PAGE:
Partners Business Council

Alert Code Orange – The Demand Chain Risks

Alert Code Orange – The Demand Chain Risks

CAT EGGS

Company Value, Traceability and Recall.

They can wreck havoc on company reputation and brand value (intangible assets), with a consequent large loss in the market financial value of the company, as discussed in the article “Liabilities Zombies – The Risks Poorly Dimensioned“.

The Food & Beverage market in Brazil consists of a universe of 32,000 formal processing companies (ABIA 2012). At the other end of the chain it presents numbers ranging from 200,000 points of sale (Elma Chips- snacks Pepsico) up to 1 million POS (beer – Ambev).

This chain of distribution in a territory of continental dimensions, and absurd deficiencies in logistics infrastructure such as Brazil, presents a high level of complexity. The complexity comes from the need of multiple channels and some with several intermediate levels, i.e. between the producer and the consumer there are different formal and informal economic agents (e.g.: representative, distributor level 1, distributor level 2, distributor level 3 , retail level 1, retail level 2)..

The food products contamination risks in the distribution, by physical, microbiological or chemical agents are numerous. In transportation, for example, lack of cleanliness of the various vehicles used in the chain, cargo mishandling, lack of temperature control for refrigerated products or the use of a same vehicle for transporting food products along with contaminants materials.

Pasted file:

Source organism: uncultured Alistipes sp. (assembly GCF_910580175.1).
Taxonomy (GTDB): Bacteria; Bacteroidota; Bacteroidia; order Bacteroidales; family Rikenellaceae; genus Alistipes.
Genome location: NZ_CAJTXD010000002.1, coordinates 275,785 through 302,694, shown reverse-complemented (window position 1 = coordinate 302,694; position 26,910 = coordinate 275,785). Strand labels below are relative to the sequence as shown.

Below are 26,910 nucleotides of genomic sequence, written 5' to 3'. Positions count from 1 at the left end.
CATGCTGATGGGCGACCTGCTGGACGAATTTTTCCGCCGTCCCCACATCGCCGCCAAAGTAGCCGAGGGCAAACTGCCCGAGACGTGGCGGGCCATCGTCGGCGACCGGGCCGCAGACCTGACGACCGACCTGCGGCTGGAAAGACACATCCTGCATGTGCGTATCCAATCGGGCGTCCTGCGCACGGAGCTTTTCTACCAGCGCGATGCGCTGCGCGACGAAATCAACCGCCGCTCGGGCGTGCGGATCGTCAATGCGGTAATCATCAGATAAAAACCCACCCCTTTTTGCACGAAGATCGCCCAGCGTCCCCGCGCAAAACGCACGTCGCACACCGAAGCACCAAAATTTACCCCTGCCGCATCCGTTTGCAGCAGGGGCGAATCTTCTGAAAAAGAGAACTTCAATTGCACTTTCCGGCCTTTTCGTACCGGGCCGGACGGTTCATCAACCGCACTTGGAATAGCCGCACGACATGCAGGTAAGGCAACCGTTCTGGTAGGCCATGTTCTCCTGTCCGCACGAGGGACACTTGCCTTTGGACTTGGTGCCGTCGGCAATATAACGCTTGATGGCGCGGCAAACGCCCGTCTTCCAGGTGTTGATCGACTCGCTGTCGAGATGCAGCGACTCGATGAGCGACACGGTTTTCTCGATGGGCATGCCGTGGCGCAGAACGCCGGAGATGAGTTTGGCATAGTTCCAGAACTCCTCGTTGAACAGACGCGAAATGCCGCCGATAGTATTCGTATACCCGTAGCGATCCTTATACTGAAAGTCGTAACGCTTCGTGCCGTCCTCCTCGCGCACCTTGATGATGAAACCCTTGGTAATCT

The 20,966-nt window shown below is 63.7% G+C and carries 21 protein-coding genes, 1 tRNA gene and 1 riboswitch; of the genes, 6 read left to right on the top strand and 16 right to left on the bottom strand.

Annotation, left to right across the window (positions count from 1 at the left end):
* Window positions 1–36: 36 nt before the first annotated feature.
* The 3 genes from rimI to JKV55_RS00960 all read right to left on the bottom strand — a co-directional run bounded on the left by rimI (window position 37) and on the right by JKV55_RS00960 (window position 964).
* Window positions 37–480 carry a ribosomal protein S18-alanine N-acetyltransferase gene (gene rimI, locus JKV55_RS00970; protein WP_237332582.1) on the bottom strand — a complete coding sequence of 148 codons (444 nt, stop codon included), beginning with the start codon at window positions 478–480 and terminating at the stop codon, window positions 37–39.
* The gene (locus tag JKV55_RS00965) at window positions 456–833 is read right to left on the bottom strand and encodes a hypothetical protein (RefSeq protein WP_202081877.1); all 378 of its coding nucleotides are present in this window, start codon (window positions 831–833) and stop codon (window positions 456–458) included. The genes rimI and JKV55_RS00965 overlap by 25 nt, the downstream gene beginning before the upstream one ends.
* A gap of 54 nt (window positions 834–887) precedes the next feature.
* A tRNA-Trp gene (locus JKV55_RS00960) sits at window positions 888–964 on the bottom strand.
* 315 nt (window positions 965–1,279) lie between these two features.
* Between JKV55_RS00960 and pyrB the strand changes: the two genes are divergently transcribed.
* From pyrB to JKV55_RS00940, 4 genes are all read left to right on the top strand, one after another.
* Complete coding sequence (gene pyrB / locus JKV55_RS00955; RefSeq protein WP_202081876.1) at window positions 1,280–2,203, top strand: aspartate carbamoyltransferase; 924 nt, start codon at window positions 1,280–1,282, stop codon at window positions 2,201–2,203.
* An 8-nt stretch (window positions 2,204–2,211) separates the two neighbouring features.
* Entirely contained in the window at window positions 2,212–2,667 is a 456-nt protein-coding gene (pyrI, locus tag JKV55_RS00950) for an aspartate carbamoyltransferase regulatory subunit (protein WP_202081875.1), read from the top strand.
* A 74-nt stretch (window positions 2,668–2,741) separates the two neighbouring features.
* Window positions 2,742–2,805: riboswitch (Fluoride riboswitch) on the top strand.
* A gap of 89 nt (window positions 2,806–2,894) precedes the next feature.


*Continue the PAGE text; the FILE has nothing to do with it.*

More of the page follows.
All the factors listed above plus the lack of pest controls programs (rats, insects, etc.) can also be cited for storage conditions both in the distributors’ warehouses and in the sales points (retail stores, etc.).

Important to emphasize that the packaging protects, but does not perform miracles.

Large companies in the Food & Beverage sector have systems and partnerships that guarantee good control of these risks only up to the first level of the chain. That is, the standards procedures cover the carriers authorized to collect cargos in their industrial plants and the 1st level distributors. From that point hardly there are real guarantees.

In the case of the need to recall a product, the manufacturer’s traceability system reaches at maximum the customer of its first level distributors.
However, according to the regulatory agency (ANVISA), which approved in June the publication of a new Regulation about recall, it will be the responsibility of the owner of the brand / owner of the product register, to guarantee the process till the consumer.

Regardless the regulation, for the consumer the responsibility for any problem with the product is always from the owner of the brand. The more important the brand, the greater the scandal in the media. As well as the long lasting negative repercussions in the social networks (Facebook, Instagram, etc.).

Therefore it is necessary an appropriate risk analysis to the business concerning the demand chain. The diagnosis and measurement of financial impacts should consider not only the tangible assets but also include the intangible assets (that represent 60% of the total value of the company). This analysis will profoundly change the vision of demand chain management. Various processes become necessary:

– Review of contracts with distributors of 1st level, defining the responsibility for the financial losses caused by product problems for consumers, arising from failures in transportation and storage;

– Revaluation of partners in the demand chain with the elimination of non-conforming ones;

– Securitization of distribution contracts/agreements;

– Increase the investments in packaging with higher mechanical resistance, and better barriers to contaminants;

– Revaluation of investments in quality systems based on the total cost of a recall (considering tangible + intangible impacts);

– Securitization of the risk of recalls processes.

 

 Article authorLuiz Azevedo

BSc. Chemical Engineering, MBA Marketing, MSc. Economics, Director of Profiler Business Consulting and  Partner of PBC – Food & Beverages Consultants.